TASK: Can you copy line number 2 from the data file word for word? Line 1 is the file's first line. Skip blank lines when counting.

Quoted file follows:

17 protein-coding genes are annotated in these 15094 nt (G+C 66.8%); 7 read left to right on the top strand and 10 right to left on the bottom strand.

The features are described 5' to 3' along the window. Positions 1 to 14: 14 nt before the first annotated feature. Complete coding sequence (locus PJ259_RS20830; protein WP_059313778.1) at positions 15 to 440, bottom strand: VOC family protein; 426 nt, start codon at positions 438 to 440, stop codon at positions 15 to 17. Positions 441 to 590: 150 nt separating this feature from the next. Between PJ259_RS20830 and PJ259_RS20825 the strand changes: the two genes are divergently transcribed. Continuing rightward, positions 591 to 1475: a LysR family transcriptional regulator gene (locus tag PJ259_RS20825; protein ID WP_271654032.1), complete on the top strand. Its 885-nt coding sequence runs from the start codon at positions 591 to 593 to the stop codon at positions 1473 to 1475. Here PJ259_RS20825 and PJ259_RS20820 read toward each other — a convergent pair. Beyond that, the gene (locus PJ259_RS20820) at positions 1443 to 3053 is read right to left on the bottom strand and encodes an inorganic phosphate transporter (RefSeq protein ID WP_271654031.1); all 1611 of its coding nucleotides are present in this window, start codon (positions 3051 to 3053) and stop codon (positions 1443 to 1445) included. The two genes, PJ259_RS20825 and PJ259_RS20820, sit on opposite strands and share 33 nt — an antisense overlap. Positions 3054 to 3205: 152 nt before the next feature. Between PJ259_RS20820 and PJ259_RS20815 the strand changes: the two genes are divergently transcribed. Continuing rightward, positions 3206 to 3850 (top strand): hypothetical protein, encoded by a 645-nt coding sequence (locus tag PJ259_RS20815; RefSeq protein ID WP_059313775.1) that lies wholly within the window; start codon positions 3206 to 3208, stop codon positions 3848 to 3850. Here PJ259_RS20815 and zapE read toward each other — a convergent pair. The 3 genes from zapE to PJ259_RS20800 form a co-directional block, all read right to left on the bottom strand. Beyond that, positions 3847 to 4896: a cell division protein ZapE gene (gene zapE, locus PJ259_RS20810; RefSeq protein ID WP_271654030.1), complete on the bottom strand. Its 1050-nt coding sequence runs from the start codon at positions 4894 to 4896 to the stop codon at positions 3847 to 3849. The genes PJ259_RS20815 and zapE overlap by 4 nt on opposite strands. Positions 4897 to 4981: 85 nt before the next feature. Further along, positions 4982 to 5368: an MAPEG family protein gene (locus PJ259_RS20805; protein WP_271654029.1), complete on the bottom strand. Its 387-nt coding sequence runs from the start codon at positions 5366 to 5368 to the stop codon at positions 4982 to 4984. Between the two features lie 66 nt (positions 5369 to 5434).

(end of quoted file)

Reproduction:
The features are described 5' to 3' along the window. Positions 1 to 14: 14 nt before the first annotated feature. Complete coding sequence (locus PJ259_RS20830; protein WP_059313778.1) at positions 15 to 440, bottom strand: VOC family protein; 426 nt, start codon at positions 438 to 440, stop codon at positions 15 to 17. Positions 441 to 590: 150 nt separating this feature from the next. Between PJ259_RS20830 and PJ259_RS20825 the strand changes: the two genes are divergently transcribed. Continuing rightward, positions 591 to 1475: a LysR family transcriptional regulator gene (locus tag PJ259_RS20825; protein ID WP_271654032.1), complete on the top strand. Its 885-nt coding sequence runs from the start codon at positions 591 to 593 to the stop codon at positions 1473 to 1475. Here PJ259_RS20825 and PJ259_RS20820 read toward each other — a convergent pair. Beyond that, the gene (locus PJ259_RS20820) at positions 1443 to 3053 is read right to left on the bottom strand and encodes an inorganic phosphate transporter (RefSeq protein ID WP_271654031.1); all 1611 of its coding nucleotides are present in this window, start codon (positions 3051 to 3053) and stop codon (positions 1443 to 1445) included. The two genes, PJ259_RS20825 and PJ259_RS20820, sit on opposite strands and share 33 nt — an antisense overlap. Positions 3054 to 3205: 152 nt before the next feature. Between PJ259_RS20820 and PJ259_RS20815 the strand changes: the two genes are divergently transcribed. Continuing rightward, positions 3206 to 3850 (top strand): hypothetical protein, encoded by a 645-nt coding sequence (locus tag PJ259_RS20815; RefSeq protein ID WP_059313775.1) that lies wholly within the window; start codon positions 3206 to 3208, stop codon positions 3848 to 3850. Here PJ259_RS20815 and zapE read toward each other — a convergent pair. The 3 genes from zapE to PJ259_RS20800 form a co-directional block, all read right to left on the bottom strand. Beyond that, positions 3847 to 4896: a cell division protein ZapE gene (gene zapE, locus PJ259_RS20810; RefSeq protein ID WP_271654030.1), complete on the bottom strand. Its 1050-nt coding sequence runs from the start codon at positions 4894 to 4896 to the stop codon at positions 3847 to 3849. The genes PJ259_RS20815 and zapE overlap by 4 nt on opposite strands. Positions 4897 to 4981: 85 nt before the next feature. Further along, positions 4982 to 5368: an MAPEG family protein gene (locus PJ259_RS20805; protein WP_271654029.1), complete on the bottom strand. Its 387-nt coding sequence runs from the start codon at positions 5366 to 5368 to the stop codon at positions 4982 to 4984. Between the two features lie 66 nt (positions 5369 to 5434).